Defendants had all these various MRIs reviewed by a neuroradiologist, Dr. Michael Zydeck, who repeatedly concluded that there was no evidence of acute post-traumatic injury in Smith’s spine. Smith also underwent an IME by Dr. Steven Arbit, in which he opined that “ ‘[Smith] most likely had a sprain/strain as a result of the accident in question,” but that she did not need further treatment. Smith’s primary care physician, Dr. Anthony Spearman, saw Smith almost two months after the collision and “noted that Smith had lower back pain, muscle spasms in her back, generalized muscle weakness, unsteadiness, and other abnormalities in her gait.” After another MRI of Smith’s thoracic spine in January of 2018, on which radiologists observed herniated discs/protrusions compressing the thecal sacs at T6-T7, T7-T8, and T8-T9, Dr. Zydeck again opined, after review of the images, that there was no evidence of any acute post-traumatic injury. The Baums also obtained a letter from neuroradiologist Dr. Adeel Khalid, in which he concurred with Dr. Zydeck’s conclusion, writing that the MRIs showed only normal degenerative changes that could not be linked to the crash, as well as a report from a biomechanical engineer who argued that the physical dynamics of the crash would not have caused the spine injuries Smith alleged were caused by the crash.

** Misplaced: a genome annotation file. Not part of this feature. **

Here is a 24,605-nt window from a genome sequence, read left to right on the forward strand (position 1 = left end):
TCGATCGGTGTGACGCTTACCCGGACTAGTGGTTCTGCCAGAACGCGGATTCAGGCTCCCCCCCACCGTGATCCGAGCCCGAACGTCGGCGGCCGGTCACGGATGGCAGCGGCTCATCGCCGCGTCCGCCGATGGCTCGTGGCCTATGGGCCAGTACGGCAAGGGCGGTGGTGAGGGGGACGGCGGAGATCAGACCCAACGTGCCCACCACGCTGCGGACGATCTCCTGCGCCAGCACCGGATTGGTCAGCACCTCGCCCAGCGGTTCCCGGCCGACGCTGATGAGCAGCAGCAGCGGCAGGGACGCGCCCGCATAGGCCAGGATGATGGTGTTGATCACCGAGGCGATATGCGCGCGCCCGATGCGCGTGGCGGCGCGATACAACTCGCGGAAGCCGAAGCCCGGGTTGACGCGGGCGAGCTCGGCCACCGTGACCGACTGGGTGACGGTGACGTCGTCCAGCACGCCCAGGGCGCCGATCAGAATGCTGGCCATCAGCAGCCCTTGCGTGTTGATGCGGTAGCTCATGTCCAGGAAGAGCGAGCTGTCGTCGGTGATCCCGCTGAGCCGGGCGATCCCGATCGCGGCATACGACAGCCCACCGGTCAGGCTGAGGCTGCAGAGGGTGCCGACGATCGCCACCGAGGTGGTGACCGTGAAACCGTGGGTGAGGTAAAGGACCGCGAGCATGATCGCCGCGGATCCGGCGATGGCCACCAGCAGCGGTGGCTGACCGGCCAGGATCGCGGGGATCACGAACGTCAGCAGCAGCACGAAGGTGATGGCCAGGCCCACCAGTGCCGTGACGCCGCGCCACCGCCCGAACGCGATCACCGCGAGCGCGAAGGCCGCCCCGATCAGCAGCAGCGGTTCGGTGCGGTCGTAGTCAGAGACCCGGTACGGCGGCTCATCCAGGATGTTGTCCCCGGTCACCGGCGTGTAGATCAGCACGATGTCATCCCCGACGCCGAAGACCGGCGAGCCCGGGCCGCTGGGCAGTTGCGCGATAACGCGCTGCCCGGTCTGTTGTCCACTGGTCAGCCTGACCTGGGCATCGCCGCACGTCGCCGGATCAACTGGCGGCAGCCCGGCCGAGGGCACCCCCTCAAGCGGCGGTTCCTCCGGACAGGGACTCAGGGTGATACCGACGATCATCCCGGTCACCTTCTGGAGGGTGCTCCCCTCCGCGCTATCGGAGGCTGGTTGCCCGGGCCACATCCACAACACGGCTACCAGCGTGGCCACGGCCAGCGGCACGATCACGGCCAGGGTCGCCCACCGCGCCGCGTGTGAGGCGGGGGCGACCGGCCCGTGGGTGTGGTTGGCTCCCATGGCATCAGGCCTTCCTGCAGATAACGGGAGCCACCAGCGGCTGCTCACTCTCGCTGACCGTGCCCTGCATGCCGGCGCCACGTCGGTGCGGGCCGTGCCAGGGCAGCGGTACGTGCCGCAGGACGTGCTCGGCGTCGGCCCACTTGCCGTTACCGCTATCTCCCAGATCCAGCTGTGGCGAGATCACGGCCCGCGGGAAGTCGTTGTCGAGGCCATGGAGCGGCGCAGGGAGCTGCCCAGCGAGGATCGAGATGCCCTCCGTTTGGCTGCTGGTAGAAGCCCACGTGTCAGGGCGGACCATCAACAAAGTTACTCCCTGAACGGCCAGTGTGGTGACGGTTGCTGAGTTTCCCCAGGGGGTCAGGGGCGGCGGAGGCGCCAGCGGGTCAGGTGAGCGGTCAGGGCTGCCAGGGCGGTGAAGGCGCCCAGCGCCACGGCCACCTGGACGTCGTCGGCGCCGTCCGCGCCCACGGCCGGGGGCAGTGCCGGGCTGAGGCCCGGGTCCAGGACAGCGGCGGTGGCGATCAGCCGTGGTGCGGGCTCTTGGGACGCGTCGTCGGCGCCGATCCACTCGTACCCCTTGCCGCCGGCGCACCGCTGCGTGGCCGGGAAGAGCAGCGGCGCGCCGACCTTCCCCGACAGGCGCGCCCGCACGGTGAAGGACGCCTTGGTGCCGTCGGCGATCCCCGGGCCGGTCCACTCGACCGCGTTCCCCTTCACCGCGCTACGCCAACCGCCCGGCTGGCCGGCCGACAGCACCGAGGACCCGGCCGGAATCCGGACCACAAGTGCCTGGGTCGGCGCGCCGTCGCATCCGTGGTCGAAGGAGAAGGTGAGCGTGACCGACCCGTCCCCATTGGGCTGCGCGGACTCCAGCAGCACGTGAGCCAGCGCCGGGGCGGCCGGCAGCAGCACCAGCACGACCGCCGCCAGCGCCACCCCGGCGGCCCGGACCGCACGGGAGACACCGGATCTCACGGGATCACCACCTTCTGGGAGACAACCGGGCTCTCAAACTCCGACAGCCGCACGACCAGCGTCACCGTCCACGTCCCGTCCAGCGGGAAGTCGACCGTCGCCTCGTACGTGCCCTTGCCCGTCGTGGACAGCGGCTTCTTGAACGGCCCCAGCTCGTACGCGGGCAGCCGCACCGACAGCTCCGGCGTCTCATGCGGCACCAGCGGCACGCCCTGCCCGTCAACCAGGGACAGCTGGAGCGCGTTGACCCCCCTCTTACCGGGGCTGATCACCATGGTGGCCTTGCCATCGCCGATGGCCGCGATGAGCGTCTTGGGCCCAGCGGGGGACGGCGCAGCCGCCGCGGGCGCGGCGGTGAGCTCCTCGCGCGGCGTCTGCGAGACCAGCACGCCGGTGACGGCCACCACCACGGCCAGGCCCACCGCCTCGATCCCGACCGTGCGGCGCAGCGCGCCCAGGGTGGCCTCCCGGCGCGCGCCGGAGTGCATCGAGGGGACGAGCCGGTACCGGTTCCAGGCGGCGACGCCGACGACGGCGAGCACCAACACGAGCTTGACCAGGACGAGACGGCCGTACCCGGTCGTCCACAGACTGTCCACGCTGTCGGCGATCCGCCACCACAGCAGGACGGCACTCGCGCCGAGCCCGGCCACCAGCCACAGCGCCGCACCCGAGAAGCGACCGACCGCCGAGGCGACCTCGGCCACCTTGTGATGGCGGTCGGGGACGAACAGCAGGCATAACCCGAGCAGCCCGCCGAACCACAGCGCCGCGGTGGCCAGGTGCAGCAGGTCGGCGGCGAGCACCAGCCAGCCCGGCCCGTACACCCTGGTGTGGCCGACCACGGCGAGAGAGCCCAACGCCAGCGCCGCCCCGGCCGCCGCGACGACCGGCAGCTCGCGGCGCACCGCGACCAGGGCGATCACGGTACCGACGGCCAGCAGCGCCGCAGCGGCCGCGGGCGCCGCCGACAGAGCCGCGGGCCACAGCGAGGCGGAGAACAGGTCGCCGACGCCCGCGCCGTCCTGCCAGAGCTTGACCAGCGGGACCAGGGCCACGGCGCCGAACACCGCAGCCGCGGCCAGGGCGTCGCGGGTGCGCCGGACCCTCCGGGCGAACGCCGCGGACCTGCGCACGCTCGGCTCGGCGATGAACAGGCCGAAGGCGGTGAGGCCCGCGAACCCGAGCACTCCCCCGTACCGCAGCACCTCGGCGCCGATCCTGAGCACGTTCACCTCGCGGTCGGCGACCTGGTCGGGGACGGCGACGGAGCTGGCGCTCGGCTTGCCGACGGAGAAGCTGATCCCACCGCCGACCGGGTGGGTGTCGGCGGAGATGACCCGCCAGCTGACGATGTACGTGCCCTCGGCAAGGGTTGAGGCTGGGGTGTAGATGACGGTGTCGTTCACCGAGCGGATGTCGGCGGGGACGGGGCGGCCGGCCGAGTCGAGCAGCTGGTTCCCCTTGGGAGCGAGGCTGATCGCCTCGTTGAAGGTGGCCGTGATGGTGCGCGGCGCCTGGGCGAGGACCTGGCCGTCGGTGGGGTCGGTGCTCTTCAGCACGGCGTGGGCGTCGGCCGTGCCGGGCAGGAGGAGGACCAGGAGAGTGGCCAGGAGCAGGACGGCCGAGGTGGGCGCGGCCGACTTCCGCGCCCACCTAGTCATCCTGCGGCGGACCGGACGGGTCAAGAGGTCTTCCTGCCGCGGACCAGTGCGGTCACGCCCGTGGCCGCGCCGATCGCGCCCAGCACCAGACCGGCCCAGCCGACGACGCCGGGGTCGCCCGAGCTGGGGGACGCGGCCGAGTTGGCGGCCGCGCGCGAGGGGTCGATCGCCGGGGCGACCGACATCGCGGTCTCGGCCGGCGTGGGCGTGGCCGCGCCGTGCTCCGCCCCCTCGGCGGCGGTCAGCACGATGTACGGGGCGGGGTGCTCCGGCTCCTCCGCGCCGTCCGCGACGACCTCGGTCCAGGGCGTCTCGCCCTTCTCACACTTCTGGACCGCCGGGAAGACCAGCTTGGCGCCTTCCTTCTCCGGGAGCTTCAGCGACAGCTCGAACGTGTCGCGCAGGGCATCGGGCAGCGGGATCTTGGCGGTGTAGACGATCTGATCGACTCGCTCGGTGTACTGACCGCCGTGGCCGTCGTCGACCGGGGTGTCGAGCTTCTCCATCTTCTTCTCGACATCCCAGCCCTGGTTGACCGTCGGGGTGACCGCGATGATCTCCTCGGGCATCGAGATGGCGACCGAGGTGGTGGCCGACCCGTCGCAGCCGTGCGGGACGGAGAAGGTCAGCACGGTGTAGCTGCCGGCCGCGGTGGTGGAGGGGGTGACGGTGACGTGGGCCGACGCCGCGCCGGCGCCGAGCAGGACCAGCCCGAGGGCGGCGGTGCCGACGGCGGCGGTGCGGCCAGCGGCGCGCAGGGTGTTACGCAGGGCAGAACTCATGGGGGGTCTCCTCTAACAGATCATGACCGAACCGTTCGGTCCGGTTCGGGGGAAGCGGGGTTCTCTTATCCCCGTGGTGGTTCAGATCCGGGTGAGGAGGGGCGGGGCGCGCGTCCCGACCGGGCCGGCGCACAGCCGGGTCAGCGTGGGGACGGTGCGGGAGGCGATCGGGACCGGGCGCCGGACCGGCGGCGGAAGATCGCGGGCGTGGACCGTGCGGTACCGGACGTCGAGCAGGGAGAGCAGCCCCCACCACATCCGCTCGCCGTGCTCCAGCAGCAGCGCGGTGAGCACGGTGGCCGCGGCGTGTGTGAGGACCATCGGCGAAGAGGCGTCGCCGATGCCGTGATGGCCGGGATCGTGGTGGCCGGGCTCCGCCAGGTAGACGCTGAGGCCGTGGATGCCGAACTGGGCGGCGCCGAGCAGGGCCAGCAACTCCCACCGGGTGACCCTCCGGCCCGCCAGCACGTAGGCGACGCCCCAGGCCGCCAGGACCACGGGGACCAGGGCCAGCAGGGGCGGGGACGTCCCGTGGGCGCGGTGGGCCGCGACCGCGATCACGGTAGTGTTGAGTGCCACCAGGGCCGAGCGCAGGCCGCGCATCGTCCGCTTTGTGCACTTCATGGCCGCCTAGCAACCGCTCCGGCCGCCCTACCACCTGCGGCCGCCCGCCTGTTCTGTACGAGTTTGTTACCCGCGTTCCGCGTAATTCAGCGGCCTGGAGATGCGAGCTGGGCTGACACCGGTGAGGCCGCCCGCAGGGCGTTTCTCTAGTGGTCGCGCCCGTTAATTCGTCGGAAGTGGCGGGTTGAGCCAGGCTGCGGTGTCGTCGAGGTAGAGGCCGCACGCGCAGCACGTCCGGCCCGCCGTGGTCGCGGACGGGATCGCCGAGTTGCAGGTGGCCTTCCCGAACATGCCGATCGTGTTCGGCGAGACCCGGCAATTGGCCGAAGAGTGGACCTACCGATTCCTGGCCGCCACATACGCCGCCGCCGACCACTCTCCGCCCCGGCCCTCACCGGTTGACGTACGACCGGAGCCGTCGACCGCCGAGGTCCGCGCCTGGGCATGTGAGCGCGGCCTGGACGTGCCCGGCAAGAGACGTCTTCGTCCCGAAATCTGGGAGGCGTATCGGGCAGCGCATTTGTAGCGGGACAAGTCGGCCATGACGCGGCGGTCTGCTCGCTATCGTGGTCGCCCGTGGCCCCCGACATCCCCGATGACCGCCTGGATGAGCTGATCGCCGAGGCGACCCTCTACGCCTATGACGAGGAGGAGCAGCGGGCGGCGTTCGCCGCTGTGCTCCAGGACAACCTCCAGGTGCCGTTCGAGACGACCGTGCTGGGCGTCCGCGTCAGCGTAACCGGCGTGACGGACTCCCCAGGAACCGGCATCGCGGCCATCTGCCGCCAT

Smith, for her part, presented an affidavit from Dr. Marvin Bleiberg, a specialist in physical medicine, rehabilitation, and pain. Dr. Bleiberg treated Smith from August 2017 to April 2018 and testified that his physical examinations of Smith revealed “involuntary muscle spasms in the paravertebral muscles and posterior thoracic and lumbar muscles.” He further testified that Smith lost her normal lordotic curve as a result of rotoscoliosis and developed a list to her right, all of which he attributed to the crash. Furthermore, he reviewed the November 8, 2017 MRI and the January 10, 2018 MRI, and “opined that these MRIs reflected or demonstrated objective manifestations of injuries arising out of the accident and were totally consistent with his diagnoses and Smith’s subjective complaints of pain.” Additionally, he “opined that Smith ‘is and has been totally disabled since the bus accident,’ and that her ‘important body functions have been impaired by [the] bus accident,’ ” necessitating attendant care, household services, transportation, and case management.